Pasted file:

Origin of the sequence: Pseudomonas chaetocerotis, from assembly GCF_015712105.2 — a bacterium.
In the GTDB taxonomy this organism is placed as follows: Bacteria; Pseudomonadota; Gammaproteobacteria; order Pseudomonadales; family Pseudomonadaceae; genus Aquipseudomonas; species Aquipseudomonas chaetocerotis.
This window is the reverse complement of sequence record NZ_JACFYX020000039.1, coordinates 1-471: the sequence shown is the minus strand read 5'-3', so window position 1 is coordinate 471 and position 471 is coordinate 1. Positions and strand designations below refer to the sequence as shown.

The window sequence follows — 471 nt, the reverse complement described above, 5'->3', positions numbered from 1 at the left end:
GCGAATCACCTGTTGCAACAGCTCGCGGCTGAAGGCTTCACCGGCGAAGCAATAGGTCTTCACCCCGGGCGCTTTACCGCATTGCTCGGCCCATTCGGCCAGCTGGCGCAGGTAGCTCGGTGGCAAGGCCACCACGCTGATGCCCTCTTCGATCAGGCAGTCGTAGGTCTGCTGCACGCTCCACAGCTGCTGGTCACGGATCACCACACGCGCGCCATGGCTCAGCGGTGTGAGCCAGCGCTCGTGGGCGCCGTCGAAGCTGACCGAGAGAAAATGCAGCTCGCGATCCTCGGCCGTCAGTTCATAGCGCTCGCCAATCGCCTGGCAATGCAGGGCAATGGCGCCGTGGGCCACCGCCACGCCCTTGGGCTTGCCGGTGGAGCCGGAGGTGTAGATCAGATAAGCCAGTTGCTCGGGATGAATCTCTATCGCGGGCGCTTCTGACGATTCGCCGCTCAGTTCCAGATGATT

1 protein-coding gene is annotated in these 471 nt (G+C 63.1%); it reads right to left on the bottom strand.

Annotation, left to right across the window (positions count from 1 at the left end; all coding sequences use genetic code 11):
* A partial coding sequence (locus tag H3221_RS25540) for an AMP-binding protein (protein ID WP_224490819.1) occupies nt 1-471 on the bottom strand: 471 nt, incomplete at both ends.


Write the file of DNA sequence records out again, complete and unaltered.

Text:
Origin of the sequence: Pseudomonas chaetocerotis, from assembly GCF_015712105.2 — a bacterium.
In the GTDB taxonomy this organism is placed as follows: Bacteria; Pseudomonadota; Gammaproteobacteria; order Pseudomonadales; family Pseudomonadaceae; genus Aquipseudomonas; species Aquipseudomonas chaetocerotis.
This window is the reverse complement of sequence record NZ_JACFYX020000039.1, coordinates 1-471: the sequence shown is the minus strand read 5'-3', so window position 1 is coordinate 471 and position 471 is coordinate 1. Positions and strand designations below refer to the sequence as shown.

The window sequence follows — 471 nt, the reverse complement described above, 5'->3', positions numbered from 1 at the left end:
GCGAATCACCTGTTGCAACAGCTCGCGGCTGAAGGCTTCACCGGCGAAGCAATAGGTCTTCACCCCGGGCGCTTTACCGCATTGCTCGGCCCATTCGGCCAGCTGGCGCAGGTAGCTCGGTGGCAAGGCCACCACGCTGATGCCCTCTTCGATCAGGCAGTCGTAGGTCTGCTGCACGCTCCACAGCTGCTGGTCACGGATCACCACACGCGCGCCATGGCTCAGCGGTGTGAGCCAGCGCTCGTGGGCGCCGTCGAAGCTGACCGAGAGAAAATGCAGCTCGCGATCCTCGGCCGTCAGTTCATAGCGCTCGCCAATCGCCTGGCAATGCAGGGCAATGGCGCCGTGGGCCACCGCCACGCCCTTGGGCTTGCCGGTGGAGCCGGAGGTGTAGATCAGATAAGCCAGTTGCTCGGGATGAATCTCTATCGCGGGCGCTTCTGACGATTCGCCGCTCAGTTCCAGATGATT

1 protein-coding gene is annotated in these 471 nt (G+C 63.1%); it reads right to left on the bottom strand.

Annotation, left to right across the window (positions count from 1 at the left end; all coding sequences use genetic code 11):
* A partial coding sequence (locus tag H3221_RS25540) for an AMP-binding protein (protein ID WP_224490819.1) occupies nt 1-471 on the bottom strand: 471 nt, incomplete at both ends.